The Ancient Monuments Society supported the petition delivered to Downing Street yesterday, calling for a response to the sector’s concerns on the closure of Whitechapel Bell Foundry.
In this campaign we joined the Society for the Protection of Ancient Buildings, SAVE, The Spitalfields Trust, the Council for British Archaeology, the Georgian Group, the Victorian Society and the East End Preservation Society, as well as many concerned members of the public who contributed over 10,000 signatures.
Subscribers will have seen the piece in the recent Spring Newsletter, describing the Whitechapel Bell Foundry’s closure as the “single greatest cultural tragedy of the last quarter…it is well known that Whitechapel cast the bell at Big Ben and the Liberty Bell at Philadelphia, but thousands of churches contain examples of their work.” The photographs below were taken on our 2015 visit – an experience that is no longer possible, since a large quantity of the equipment was sold at auction on 6th April 2017.
Although the site has not been upgraded to Grade I, we are glad that Historic England took the opportunity to consult the National Amenity Societies and that our request for the list description to contain more detailed information on the Foundry’s workshop interiors has been taken on board. Features such as the wall of memorials to former workers, pictured below, have now been included. We are indebted to Amber Patrick, AMS member, who contributed her specialised knowledge of industrial archaeology to our response.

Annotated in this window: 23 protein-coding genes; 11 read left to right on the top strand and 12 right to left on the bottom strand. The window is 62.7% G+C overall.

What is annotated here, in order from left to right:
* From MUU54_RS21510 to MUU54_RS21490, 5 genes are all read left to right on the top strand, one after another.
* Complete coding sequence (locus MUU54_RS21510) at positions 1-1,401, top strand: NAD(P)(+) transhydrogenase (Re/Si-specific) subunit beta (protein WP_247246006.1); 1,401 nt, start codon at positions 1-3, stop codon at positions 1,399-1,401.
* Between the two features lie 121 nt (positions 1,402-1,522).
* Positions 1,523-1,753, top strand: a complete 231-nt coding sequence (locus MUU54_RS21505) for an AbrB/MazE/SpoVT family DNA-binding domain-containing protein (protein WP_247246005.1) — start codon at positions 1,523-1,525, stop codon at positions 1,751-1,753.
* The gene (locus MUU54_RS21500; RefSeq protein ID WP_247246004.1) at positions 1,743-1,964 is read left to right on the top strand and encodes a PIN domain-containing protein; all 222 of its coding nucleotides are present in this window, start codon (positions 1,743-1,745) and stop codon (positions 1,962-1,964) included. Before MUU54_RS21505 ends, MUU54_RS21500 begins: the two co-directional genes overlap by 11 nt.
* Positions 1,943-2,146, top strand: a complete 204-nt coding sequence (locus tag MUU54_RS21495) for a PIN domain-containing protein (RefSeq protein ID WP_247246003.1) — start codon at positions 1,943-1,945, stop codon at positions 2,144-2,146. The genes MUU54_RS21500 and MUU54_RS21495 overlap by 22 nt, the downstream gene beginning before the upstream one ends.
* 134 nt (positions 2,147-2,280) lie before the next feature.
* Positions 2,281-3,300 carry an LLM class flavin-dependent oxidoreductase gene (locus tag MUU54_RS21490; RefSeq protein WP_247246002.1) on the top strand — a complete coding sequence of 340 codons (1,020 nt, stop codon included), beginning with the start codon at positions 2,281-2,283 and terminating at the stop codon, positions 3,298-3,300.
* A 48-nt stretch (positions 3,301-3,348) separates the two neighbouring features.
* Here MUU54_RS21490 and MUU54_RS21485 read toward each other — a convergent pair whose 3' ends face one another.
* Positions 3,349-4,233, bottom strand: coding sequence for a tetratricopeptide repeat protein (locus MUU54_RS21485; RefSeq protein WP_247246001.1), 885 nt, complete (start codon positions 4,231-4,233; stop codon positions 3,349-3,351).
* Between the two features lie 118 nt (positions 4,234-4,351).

The UK Heritage Building Preservation Trust (UKHBPT) has made an approach to the owner to acquire the site at market value. The Foundry, if bought by UKHBPT, would be run on a similar model to the Middleport Pottery in Stoke-on-Trent.
We now await the Secretary of State’s response to the petition.
To view the press release, click here.